Sometimes good results come out of bad decisions. When the now departed Jo ‘Hydrogen’ Johnson announced a review of Network Rail’s vegetation management policies last spring, it was greeted by widespread derision not least from this commentator. We all had a good chuckle about how the poor fellow had no understanding of the railway and how his announcement was just a kneejerk reaction to a very necessary part of railway maintenance.
Johnson’s announcement had, indeed, been prompted by a rather silly ‘exclusive’ in the Guardian about how Network Rail had a vendetta against Britain’s trees with a secret plan to chop down ‘millions’ while already ‘thousands’ had bitten the dust already. All this was dismissed rather offhandedly by the industry which took the view that the railway has being doing this since the days of Stephenson and so Network Rail knew what it was doing .
In fact, it didn’t and we were wrong to shoot the messenger. The original story had been prompted by some tree felling around Twickenham and Richmond in south west London which, in the event, was probably all done correctly. However, just north of London, at Hadley Wood, there a much less publicised bit of sheer vandalism by Network Rail. Contractors, instructed to cut back vegetation around the station had felled a whole copse of mature trees up to 60 metres away from the track, leaving what looked like a World War One battlefield scene and a destabilised embankment. Only action from the Hadley Wood Rail Users Group, which was fresh from a victorious campaign to ensure disabled access to the station, prevented more trees from being felled.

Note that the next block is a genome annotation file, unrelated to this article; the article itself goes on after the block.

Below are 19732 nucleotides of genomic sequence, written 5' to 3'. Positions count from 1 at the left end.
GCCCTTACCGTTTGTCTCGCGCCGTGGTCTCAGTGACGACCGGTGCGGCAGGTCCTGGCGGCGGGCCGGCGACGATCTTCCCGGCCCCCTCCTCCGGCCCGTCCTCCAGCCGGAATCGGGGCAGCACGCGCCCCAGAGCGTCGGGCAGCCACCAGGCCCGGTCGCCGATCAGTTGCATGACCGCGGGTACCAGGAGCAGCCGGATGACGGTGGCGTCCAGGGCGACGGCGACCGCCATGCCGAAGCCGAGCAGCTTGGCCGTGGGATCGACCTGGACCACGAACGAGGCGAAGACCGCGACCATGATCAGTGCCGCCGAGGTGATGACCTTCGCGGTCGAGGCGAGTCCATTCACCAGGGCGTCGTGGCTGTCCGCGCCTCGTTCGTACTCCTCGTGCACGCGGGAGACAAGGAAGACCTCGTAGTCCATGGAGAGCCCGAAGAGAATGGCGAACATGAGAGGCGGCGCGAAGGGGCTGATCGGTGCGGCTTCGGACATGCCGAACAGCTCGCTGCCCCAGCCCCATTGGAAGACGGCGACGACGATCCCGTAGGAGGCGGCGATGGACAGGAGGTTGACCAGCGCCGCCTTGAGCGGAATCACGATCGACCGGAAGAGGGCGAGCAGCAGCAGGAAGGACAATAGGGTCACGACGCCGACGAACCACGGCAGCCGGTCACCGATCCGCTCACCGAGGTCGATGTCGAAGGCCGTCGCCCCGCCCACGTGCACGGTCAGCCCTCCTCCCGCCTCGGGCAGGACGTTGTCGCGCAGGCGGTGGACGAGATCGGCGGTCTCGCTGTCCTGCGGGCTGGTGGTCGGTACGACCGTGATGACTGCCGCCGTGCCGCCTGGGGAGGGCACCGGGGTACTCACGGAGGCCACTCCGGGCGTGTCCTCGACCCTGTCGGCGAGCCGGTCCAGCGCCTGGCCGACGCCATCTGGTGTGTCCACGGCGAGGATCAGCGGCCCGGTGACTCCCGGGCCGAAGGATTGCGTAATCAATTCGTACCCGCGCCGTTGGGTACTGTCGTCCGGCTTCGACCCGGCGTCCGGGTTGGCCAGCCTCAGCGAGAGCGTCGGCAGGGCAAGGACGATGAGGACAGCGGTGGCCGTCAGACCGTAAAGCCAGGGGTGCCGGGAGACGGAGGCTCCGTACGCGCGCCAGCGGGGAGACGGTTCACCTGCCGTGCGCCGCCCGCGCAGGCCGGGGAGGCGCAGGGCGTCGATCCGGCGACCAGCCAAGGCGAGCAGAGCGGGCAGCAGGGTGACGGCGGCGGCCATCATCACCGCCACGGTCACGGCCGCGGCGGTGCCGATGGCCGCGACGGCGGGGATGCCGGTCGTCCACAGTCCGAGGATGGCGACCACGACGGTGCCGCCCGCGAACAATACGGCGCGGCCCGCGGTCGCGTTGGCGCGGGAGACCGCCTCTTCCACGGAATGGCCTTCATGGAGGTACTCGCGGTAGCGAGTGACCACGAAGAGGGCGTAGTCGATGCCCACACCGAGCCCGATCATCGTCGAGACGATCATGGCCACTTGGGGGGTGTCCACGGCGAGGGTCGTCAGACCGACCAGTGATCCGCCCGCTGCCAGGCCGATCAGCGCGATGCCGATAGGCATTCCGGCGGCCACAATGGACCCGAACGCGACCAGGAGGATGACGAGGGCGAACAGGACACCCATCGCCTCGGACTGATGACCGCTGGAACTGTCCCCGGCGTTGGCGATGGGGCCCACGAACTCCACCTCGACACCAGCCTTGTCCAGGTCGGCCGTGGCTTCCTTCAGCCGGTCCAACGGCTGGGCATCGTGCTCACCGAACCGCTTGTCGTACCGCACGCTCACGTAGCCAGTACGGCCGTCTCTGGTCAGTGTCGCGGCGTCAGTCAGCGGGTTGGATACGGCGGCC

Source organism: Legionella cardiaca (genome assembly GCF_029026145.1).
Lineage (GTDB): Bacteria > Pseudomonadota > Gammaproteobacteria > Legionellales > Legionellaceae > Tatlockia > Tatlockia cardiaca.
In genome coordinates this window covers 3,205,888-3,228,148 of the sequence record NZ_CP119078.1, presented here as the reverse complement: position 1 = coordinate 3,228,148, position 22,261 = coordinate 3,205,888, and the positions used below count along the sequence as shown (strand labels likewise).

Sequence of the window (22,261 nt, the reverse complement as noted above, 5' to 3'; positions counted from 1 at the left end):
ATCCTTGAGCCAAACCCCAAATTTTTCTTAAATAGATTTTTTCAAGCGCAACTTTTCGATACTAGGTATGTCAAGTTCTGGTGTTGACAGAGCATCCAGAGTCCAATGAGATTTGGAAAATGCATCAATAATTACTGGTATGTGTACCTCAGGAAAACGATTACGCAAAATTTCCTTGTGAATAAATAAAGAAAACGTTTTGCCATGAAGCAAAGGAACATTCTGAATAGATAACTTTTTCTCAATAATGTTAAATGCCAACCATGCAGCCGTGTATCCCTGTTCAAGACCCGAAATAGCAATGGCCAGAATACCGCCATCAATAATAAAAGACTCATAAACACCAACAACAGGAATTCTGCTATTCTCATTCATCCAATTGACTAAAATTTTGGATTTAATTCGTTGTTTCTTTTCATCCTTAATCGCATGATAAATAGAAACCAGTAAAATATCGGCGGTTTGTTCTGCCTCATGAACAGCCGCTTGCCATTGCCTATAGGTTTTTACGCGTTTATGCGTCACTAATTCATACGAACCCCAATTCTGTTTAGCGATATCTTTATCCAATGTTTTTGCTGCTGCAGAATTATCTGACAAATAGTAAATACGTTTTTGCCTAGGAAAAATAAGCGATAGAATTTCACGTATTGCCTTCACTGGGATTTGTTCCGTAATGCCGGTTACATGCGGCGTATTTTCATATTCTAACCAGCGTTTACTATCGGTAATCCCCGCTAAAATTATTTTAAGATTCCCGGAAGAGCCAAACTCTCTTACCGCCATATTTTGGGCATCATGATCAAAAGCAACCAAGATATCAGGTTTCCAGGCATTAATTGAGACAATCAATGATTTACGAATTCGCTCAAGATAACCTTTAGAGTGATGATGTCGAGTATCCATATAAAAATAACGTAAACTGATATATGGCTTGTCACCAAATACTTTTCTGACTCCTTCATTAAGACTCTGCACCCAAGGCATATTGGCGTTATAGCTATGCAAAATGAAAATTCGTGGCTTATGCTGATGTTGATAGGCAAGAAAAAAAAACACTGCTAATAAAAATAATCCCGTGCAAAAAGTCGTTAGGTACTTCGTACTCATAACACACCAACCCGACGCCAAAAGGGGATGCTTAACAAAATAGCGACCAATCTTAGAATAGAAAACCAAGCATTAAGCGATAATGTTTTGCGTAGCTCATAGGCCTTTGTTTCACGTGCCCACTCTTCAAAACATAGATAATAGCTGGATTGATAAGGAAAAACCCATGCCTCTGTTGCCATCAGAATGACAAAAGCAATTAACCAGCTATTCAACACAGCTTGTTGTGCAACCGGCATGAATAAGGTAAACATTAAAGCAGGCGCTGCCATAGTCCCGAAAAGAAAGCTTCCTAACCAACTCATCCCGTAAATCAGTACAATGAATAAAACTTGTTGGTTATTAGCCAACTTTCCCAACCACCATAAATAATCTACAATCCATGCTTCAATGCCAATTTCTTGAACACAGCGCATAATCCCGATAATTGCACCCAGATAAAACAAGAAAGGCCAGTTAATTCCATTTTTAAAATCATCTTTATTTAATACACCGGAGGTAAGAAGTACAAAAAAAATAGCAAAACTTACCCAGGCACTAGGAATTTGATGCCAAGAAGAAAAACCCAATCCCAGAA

When Network Rail managers, alerted by the Users Group, turned up at the site, their jaws apparently dropped. They could not believe that such a mess had been created and that the contractors had been so insensitive to the environment.
However, as the excellent and very thorough report that resulted from ‘Hydrogen’’s intervention, Valuing Nature, a railway for people and wildlife by John Varley, points out, it is hardly surprising that this type of incident occurred. That’s because Network Rail has had no clear policy in relation to ‘vegetation management’, the jargon expression for chopping down trees near the track. Varley found that ‘management of vegetation tends to be reactive and focussed on minimising safety and performance risks as they are identified’.
Essentially, Network Rail seems to have treated its huge lineside estate as something that was a bit of a hassle and needed occasional remedial action, rather than as potentially a huge asset which need proper long term management. Cutting back the trees and vegetation has essentially been seen as a response to emergency situations, rather than a properly managed programme. Amazingly, Network Rail does not know how much it spends on ‘vegetation management’.